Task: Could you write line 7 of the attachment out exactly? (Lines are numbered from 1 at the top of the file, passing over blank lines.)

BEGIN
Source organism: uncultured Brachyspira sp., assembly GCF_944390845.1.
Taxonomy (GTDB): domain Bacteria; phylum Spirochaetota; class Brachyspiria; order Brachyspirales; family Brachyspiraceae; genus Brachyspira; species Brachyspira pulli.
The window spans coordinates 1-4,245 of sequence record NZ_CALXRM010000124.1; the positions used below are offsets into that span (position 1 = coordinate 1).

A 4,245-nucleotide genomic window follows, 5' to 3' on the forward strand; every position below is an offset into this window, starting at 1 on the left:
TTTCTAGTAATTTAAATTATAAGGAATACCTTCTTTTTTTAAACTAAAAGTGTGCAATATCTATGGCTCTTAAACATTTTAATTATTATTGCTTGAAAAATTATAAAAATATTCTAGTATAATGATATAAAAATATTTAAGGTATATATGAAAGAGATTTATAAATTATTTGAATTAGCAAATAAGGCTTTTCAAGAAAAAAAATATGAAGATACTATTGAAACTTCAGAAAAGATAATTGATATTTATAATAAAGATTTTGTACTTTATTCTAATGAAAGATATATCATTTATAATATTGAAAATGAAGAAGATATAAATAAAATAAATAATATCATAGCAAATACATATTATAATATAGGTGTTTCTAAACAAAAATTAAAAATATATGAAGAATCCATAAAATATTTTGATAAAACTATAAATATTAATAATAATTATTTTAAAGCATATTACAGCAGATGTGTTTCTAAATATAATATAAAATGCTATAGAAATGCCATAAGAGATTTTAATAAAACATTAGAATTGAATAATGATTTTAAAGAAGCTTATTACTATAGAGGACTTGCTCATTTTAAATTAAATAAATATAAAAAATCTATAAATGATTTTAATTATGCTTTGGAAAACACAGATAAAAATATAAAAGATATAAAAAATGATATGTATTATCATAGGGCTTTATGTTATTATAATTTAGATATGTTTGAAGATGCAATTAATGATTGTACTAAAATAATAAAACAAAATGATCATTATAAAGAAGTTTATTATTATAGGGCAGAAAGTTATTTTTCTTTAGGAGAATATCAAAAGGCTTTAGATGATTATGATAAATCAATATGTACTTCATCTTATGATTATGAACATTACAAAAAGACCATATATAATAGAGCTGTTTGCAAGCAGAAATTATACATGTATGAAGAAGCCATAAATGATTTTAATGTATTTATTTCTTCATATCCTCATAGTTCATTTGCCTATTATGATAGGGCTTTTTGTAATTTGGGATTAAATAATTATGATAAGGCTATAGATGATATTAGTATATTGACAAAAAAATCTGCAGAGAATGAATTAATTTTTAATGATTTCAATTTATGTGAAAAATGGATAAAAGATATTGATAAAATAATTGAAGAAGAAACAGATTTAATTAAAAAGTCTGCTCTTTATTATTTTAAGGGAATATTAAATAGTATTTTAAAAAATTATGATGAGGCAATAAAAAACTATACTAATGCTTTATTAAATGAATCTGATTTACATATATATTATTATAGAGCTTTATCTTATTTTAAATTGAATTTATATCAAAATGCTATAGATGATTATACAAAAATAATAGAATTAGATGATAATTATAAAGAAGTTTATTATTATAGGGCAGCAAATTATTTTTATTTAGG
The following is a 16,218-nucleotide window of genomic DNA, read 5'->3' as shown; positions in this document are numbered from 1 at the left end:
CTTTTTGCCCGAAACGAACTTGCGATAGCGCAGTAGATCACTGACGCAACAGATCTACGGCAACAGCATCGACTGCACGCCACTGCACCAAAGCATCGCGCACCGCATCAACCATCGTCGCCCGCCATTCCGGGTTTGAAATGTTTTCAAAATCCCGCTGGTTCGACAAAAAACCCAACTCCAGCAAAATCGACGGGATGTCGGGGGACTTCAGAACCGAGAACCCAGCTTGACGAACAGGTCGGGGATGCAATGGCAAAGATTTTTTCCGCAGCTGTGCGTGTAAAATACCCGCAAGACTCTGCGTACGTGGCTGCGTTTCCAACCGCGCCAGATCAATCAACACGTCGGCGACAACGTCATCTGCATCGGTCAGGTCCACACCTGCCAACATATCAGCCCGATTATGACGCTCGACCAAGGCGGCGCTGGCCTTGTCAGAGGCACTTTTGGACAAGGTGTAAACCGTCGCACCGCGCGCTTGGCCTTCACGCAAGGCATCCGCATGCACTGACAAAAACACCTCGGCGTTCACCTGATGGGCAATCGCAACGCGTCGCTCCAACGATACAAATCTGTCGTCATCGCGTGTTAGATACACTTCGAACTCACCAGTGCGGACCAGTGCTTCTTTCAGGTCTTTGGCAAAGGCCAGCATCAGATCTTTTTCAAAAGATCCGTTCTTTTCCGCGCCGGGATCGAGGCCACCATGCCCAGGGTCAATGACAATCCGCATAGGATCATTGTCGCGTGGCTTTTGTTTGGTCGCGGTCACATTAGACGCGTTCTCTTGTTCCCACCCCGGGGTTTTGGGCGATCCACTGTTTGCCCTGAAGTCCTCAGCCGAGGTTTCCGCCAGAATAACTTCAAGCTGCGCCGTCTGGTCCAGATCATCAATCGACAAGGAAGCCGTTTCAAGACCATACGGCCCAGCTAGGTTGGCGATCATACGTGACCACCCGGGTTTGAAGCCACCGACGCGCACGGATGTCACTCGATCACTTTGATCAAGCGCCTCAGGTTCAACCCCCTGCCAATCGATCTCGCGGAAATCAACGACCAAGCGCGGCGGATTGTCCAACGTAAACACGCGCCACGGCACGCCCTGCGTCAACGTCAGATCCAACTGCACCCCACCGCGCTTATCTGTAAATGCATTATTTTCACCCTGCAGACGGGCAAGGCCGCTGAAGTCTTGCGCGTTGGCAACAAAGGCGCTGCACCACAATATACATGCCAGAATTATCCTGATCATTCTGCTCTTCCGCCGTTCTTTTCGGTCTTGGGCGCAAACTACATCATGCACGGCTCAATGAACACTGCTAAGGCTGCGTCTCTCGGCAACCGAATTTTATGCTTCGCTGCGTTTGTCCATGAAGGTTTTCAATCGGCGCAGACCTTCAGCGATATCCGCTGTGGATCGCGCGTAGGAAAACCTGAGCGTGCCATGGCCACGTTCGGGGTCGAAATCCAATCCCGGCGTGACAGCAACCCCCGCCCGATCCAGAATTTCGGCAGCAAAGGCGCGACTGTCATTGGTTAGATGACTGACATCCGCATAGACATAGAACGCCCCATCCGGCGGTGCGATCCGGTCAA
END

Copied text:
CTTTTTGCCCGAAACGAACTTGCGATAGCGCAGTAGATCACTGACGCAACAGATCTACGGCAACAGCATCGACTGCACGCCACTGCACCAAAGCATCGCGCACCGCATCAACCATCGTCGCCCGCCATTCCGGGTTTGAAATGTTTTCAAAATCCCGCTGGTTCGACAAAAAACCCAACTCCAGCAAAATCGACGGGATGTCGGGGGACTTCAGAACCGAGAACCCAGCTTGACGAACAGGTCGGGGATGCAATGGCAAAGATTTTTTCCGCAGCTGTGCGTGTAAAATACCCGCAAGACTCTGCGTACGTGGCTGCGTTTCCAACCGCGCCAGATCAATCAACACGTCGGCGACAACGTCATCTGCATCGGTCAGGTCCACACCTGCCAACATATCAGCCCGATTATGACGCTCGACCAAGGCGGCGCTGGCCTTGTCAGAGGCACTTTTGGACAAGGTGTAAACCGTCGCACCGCGCGCTTGGCCTTCACGCAAGGCATCCGCATGCACTGACAAAAACACCTCGGCGTTCACCTGATGGGCAATCGCAACGCGTCGCTCCAACGATACAAATCTGTCGTCATCGCGTGTTAGATACACTTCGAACTCACCAGTGCGGACCAGTGCTTCTTTCAGGTCTTTGGCAAAGGCCAGCATCAGATCTTTTTCAAAAGATCCGTTCTTTTCCGCGCCGGGATCGAGGCCACCATGCCCAGGGTCAATGACAATCCGCATAGGATCATTGTCGCGTGGCTTTTGTTTGGTCGCGGTCACATTAGACGCGTTCTCTTGTTCCCACCCCGGGGTTTTGGGCGATCCACTGTTTGCCCTGAAGTCCTCAGCCGAGGTTTCCGCCAGAATAACTTCAAGCTGCGCCGTCTGGTCCAGATCATCAATCGACAAGGAAGCCGTTTCAAGACCATACGGCCCAGCTAGGTTGGCGATCATACGTGACCACCCGGGTTTGAAGCCACCGACGCGCACGGATGTCACTCGATCACTTTGATCAAGCGCCTCAGGTTCAACCCCCTGCCAATCGATCTCGCGGAAATCAACGACCAAGCGCGGCGGATTGTCCAACGTAAACACGCGCCACGGCACGCCCTGCGTCAACGTCAGATCCAACTGCACCCCACCGCGCTTATCTGTAAATGCATTATTTTCACCCTGCAGACGGGCAAGGCCGCTGAAGTCTTGCGCGTTGGCAACAAAGGCGCTGCACCACAATATACATGCCAGAATTATCCTGATCATTCTGCTCTTCCGCCGTTCTTTTCGGTCTTGGGCGCAAACTACATCATGCACGGCTCAATGAACACTGCTAAGGCTGCGTCTCTCGGCAACCGAATTTTATGCTTCGCTGCGTTTGTCCATGAAGGTTTTCAATCGGCGCAGACCTTCAGCGATATCCGCTGTGGATCGCGCGTAGGAAAACCTGAGCGTGCCATGGCCACGTTCGGGGTCGAAATCCAATCCCGGCGTGACAGCAACCCCCGCCCGATCCAGAATTTCGGCAGCAAAGGCGCGACTGTCATTGGTTAGATGACTGACATCCGCATAGACATAGAACGCCCCATCCGGCGGTGCGATCCGGTCAA